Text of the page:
MT1-MMP silencing by an shRNA-armed glioma-targeted conditionally replicative adenovirus (CRAd) improves its anti-glioma efficacy in vitro and in vivo

Ilya Ulasov*, Anton V. Borovjagin, Natalya Kaverina, Brett Schroeder, Nameeta Shah, Biaoyang Lin, Anatoly Baryshnikov, Charles Cobbs

*Corresponding author for this work

Research output: Contribution to journalArticlepeer-review

10 Scopus citations

Abstract

MMP14 (MT1-MMP) is a cell membrane-associated proteinase of the extracellular matrix, whose biological roles vary from angiogenesis to cell proliferation and survival. We recently found a direct correlation between MMP14 expression levels in brain tumors of glioma patients and the disease progression. By using gene silencing as an experimental approach we found that MMP14 knockdown decreases production of pro-angiogenic factors such as VEGF and IL8 and thereby suppresses angiogenesis in glioma tumors. Although the clinical relevance of MMP14 down-regulation and its possible implications for glioma therapy in humans remain unclear, we observed a significant improvement in animal survival upon down-regulation of MMP14 in murine intracranial glioma xenografts infected with MMP14 shRNA-expressing CRAd. We further found that down-regulation of MMP14 in gliomas by combinational treatment with CRAd-S-5/3 and Marimastat, a chemical inhibitor of metalloproteinases, augments suppression of pro-angiogenic factors, caused by the replication-competent adenovirus. We also demonstrated that delivery of MMP14-targeting shRNA by a fiber-modified adenoviral vector to the glioma cells effectively suppresses their proliferation in vitro and in vivo. Thus our data indicate that inhibition of MMP14 expression in tumors in combination with glioma virotherapy could be effectively utilized to suppress angiogenesis and neovascularization of glioma tumors by decreasing production of pro-angiogenic factors.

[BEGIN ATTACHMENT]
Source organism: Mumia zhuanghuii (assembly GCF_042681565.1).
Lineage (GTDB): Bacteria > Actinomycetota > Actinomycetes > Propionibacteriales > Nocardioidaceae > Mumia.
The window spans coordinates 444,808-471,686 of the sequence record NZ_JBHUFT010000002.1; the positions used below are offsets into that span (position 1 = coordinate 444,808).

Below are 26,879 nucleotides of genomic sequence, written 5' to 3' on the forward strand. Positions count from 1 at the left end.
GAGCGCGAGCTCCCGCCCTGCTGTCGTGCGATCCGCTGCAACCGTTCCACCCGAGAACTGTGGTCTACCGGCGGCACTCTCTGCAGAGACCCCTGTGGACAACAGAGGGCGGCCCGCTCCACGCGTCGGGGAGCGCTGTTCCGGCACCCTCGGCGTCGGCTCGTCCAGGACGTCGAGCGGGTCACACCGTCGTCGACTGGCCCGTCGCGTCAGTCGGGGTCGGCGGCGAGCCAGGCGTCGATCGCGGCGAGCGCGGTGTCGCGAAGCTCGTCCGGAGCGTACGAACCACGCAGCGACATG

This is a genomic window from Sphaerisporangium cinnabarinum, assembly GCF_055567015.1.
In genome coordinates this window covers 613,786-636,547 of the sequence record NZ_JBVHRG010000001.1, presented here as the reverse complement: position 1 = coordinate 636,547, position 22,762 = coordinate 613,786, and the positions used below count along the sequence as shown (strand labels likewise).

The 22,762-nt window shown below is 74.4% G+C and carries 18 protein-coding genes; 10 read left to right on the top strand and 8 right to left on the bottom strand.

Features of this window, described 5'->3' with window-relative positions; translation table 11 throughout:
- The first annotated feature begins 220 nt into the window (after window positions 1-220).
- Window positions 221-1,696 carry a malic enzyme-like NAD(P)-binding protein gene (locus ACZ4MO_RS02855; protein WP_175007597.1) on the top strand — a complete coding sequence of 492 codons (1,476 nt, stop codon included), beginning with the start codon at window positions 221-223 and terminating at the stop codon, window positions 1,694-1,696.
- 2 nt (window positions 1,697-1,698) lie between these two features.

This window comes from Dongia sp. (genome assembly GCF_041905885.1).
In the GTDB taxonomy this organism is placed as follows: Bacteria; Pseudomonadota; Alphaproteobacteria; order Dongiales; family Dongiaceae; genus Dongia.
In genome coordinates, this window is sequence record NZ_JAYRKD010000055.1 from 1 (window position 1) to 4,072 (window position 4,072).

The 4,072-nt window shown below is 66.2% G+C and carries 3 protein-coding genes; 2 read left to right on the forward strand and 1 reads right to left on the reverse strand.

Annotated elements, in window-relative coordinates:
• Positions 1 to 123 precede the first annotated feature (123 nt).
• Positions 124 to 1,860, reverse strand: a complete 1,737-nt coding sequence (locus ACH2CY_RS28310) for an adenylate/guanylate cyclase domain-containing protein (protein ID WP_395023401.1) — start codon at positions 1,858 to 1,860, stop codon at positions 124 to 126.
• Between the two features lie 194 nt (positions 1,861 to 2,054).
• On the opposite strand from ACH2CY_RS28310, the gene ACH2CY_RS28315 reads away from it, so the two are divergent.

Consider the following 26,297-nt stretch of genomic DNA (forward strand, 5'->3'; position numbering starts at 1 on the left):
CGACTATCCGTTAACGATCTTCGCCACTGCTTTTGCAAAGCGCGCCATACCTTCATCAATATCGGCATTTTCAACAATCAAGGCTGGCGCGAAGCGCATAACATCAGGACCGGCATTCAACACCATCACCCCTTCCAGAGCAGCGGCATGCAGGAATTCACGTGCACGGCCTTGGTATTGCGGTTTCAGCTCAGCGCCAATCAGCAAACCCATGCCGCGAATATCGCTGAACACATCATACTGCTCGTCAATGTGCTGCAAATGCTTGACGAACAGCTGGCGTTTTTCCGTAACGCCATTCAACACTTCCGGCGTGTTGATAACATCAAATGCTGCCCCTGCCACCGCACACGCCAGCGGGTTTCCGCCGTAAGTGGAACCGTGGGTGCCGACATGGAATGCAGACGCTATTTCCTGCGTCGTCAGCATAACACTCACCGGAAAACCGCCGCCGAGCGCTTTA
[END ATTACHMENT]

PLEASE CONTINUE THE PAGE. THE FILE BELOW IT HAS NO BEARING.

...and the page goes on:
Original languageEnglish (US)
Pages (from-to)240-250
Number of pages11
JournalCancer Letters
Volume365
Issue number2
DOIs
StatePublished - Sep 1 2015

Keywords

  • Adenovirus
  • Brain tumor
  • Glioma
  • Metalloproteinase

ASJC Scopus subject areas

  • Oncology
  • Cancer Research

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